Start-Up Removes Barriers for New Mental Health Providers

CHCF investee Motivo aims to increase therapist workforce by connecting pre-licensed providers to virtual supervisors

Mike Lopez, a LCSW trainee, meets with his pre-licensure supervisor by video conference.
Mike Lopez, a clinical social worker, meets with his pre-licensure supervisor by video conference. Photo: Rob Waterman

At the height of the COVID-19 pandemic, leaders at Serene Health were struggling to hire enough therapists to meet the needs of a new contract with Contra Costa Health Plan. Amid the national shortage of licensed mental health providers, Serene Health started interviewing pre-licensed therapists to fill the positions, but the hiring process stalled when the organization confronted a problem: These therapists had completed their educations but needed 3,000 hours of supervised experience from a licensed provider to qualify for a state license. Serene Health’s overburdened workforce of therapists did not have the capacity to provide supervision for more than 20 new pre-licensed hires.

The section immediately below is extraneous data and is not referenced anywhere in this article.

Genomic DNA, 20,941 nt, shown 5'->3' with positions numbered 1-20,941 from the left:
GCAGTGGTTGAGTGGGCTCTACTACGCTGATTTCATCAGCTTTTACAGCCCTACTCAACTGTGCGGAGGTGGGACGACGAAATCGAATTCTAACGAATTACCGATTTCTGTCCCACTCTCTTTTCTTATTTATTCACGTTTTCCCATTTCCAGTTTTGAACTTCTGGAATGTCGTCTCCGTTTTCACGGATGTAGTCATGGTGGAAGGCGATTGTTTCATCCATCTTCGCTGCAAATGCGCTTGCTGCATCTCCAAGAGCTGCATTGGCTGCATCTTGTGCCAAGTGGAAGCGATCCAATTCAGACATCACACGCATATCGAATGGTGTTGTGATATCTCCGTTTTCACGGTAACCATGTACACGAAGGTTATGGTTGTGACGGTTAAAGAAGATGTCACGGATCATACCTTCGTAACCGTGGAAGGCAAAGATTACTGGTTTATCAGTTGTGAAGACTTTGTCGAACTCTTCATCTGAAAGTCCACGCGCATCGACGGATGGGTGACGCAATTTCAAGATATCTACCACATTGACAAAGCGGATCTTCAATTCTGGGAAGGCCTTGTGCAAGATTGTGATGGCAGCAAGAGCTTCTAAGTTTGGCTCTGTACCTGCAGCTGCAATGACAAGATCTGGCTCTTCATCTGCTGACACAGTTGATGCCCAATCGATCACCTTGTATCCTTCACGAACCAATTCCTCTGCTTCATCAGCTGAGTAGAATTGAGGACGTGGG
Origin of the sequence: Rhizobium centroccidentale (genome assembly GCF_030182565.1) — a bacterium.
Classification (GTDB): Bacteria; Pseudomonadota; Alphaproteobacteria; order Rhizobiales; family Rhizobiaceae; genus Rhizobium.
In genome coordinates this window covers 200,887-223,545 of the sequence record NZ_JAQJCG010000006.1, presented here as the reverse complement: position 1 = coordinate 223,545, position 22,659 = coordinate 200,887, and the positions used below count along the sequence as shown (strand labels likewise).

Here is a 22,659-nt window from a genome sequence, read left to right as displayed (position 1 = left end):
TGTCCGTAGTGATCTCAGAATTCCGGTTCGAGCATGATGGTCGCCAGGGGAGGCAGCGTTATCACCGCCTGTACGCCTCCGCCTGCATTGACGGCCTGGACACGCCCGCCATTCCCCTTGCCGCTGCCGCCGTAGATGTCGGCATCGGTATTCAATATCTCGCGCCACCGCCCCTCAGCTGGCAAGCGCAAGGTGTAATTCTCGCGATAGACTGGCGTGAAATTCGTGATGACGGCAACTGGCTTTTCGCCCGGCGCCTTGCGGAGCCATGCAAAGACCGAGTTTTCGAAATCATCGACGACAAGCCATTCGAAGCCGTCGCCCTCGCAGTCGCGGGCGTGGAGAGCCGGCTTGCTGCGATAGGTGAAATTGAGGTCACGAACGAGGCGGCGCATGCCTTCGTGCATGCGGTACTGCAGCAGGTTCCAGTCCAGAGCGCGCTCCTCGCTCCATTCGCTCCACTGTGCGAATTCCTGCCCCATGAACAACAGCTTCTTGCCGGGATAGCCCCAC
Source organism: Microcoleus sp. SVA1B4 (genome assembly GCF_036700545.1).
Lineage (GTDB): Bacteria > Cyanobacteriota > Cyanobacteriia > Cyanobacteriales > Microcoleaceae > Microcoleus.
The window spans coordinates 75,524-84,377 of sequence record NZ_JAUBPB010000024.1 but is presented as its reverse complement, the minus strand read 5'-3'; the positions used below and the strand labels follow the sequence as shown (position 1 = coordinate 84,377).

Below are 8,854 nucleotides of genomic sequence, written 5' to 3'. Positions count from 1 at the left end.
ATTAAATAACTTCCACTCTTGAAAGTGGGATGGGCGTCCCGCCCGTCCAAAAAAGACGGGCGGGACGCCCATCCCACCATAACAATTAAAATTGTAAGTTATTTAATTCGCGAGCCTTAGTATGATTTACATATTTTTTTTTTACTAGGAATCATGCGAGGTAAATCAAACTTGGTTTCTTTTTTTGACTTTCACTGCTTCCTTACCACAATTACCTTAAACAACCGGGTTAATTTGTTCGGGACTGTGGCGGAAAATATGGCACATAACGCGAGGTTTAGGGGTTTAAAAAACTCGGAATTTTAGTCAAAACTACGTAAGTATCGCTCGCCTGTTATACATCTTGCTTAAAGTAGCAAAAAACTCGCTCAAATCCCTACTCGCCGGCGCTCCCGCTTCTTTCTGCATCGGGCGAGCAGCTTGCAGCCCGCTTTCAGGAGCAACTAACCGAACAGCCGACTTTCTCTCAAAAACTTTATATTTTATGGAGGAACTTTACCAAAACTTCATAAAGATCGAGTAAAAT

Leaders of the organization — which serves Medi-Cal patients throughout California — heard about an online platform called Motivo that connects pre-licensed clinicians with supervisors via video conferencing. Serene Health selected a half-dozen therapists from Motivo to provide weekly one-hour online supervision.

“It was a relief to access affordable, high-quality clinical supervisors so quickly,” said Jennifer Guerguis, LMFT, a licensed marriage and family therapist and chief clinical officer at Serene Health.

Hiring remote supervisors frees up on-site licensed clinicians to spend more time working with patients and reduces the time before supervisees earn their licenses, said Rachel McCrickard, LMFT, who founded Motivo in 2018. The organization analyzed national data from master’s- level graduates in mental health counseling and social work from 2019 through 2021 and found that 57% did not achieve licensure. One of the significant barriers they face is accessing qualified supervision, according to a Motivo survey of aspiring clinicians.

“The mental health industry is using the greenest providers to see the most vulnerable populations, and they need experienced supervisors who can support them,” said McCrickard.